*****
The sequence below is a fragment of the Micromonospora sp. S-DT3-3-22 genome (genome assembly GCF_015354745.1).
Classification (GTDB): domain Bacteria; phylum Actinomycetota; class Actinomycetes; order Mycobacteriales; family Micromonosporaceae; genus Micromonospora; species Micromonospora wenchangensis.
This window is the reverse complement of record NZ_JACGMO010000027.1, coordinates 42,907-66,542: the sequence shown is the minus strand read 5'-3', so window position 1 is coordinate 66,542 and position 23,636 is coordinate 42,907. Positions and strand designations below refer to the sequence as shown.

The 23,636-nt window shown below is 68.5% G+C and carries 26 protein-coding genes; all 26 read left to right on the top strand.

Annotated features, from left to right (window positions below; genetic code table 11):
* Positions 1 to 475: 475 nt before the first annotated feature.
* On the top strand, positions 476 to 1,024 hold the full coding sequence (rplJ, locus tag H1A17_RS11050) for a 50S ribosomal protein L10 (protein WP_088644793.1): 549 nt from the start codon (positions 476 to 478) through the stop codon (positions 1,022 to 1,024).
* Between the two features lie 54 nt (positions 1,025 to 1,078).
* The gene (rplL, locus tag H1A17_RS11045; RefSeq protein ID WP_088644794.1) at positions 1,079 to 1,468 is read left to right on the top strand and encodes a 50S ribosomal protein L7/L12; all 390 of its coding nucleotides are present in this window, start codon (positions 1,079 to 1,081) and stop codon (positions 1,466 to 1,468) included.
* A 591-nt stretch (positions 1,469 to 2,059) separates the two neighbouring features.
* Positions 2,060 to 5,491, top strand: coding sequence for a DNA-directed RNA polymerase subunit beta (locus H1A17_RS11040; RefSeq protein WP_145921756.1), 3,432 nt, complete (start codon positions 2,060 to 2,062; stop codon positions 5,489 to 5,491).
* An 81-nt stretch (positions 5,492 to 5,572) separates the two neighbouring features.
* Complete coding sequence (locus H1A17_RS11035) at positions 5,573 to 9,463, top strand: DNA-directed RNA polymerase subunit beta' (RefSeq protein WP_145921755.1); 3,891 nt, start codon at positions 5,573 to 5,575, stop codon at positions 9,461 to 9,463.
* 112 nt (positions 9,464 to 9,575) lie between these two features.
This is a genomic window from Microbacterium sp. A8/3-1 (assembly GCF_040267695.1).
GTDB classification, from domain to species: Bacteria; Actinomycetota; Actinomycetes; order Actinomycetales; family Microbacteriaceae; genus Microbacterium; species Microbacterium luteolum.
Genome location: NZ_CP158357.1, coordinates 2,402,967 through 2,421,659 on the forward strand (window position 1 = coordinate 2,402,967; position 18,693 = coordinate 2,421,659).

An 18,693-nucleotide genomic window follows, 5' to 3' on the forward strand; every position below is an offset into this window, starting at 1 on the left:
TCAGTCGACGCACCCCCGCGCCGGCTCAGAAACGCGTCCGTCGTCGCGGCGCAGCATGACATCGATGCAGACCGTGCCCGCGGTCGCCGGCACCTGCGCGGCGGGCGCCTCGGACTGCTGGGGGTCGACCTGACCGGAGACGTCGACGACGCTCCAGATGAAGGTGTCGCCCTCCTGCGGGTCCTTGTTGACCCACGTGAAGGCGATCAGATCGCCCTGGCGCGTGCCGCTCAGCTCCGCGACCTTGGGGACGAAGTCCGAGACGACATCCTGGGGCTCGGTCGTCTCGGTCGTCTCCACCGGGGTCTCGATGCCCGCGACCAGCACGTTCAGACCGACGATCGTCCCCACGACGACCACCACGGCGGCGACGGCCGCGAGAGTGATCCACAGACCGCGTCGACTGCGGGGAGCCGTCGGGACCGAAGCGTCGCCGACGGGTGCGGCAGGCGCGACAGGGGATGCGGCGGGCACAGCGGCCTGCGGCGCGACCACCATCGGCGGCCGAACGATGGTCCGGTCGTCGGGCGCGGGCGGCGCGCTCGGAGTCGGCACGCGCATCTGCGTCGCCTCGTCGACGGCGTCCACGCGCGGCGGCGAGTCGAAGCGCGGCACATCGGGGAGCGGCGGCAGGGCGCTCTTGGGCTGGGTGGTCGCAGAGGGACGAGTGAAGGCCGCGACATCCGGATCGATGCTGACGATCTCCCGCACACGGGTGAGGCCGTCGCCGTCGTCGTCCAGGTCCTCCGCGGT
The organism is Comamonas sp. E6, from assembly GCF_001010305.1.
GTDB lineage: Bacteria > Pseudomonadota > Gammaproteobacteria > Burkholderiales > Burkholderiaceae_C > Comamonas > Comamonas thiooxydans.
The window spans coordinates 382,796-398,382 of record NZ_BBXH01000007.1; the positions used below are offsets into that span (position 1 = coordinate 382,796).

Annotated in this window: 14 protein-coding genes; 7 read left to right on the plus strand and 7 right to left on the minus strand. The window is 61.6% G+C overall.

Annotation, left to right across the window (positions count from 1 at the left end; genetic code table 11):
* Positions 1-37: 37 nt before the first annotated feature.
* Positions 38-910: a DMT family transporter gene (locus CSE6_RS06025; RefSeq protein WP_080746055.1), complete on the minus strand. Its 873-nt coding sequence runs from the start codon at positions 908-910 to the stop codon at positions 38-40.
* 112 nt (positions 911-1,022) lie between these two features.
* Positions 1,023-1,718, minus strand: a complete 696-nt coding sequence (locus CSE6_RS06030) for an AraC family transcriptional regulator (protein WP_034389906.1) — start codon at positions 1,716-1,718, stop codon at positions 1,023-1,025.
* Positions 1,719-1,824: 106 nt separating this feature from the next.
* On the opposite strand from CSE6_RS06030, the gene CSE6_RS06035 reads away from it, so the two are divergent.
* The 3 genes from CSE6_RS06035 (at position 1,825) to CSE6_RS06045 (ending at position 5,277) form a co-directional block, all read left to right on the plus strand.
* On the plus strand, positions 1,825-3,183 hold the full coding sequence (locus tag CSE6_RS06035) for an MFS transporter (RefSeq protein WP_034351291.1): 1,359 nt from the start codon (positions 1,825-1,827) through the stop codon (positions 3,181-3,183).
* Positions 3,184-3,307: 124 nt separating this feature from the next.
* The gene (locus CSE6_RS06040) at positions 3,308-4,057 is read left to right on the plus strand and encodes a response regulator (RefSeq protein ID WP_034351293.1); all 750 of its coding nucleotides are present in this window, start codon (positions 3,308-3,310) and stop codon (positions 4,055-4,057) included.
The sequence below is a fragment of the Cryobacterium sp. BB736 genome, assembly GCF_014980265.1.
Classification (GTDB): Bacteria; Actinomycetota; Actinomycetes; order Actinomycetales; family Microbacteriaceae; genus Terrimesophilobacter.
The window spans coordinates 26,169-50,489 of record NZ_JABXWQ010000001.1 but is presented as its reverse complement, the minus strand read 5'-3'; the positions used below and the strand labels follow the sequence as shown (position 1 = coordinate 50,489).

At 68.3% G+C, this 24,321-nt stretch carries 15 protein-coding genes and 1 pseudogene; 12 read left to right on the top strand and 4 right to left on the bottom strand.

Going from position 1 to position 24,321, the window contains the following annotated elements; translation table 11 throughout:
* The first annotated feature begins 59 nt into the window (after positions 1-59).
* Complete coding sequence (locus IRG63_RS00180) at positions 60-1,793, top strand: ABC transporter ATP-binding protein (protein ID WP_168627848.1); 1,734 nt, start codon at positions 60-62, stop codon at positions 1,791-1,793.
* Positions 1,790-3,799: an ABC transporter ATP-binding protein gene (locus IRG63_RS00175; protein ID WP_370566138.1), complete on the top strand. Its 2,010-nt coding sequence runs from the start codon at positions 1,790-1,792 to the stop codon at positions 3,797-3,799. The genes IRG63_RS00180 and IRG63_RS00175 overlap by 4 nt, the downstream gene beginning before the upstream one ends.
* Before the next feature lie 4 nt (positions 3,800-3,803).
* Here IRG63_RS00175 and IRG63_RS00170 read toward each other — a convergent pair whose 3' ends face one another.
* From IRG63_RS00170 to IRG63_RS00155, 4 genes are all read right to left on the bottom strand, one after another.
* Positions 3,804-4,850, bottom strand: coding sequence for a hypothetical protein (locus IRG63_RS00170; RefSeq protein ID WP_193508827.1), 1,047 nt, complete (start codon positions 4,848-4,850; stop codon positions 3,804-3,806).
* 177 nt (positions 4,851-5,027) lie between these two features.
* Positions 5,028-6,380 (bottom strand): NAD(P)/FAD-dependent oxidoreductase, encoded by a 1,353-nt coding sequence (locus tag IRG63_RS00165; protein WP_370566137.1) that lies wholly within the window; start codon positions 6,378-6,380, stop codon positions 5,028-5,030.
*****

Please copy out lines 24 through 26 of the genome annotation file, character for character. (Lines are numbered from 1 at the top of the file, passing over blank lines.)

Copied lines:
Annotation, left to right across the window (positions count from 1 at the left end; genetic code table 11):
* Positions 1-37: 37 nt before the first annotated feature.
* Positions 38-910: a DMT family transporter gene (locus CSE6_RS06025; RefSeq protein WP_080746055.1), complete on the minus strand. Its 873-nt coding sequence runs from the start codon at positions 908-910 to the stop codon at positions 38-40.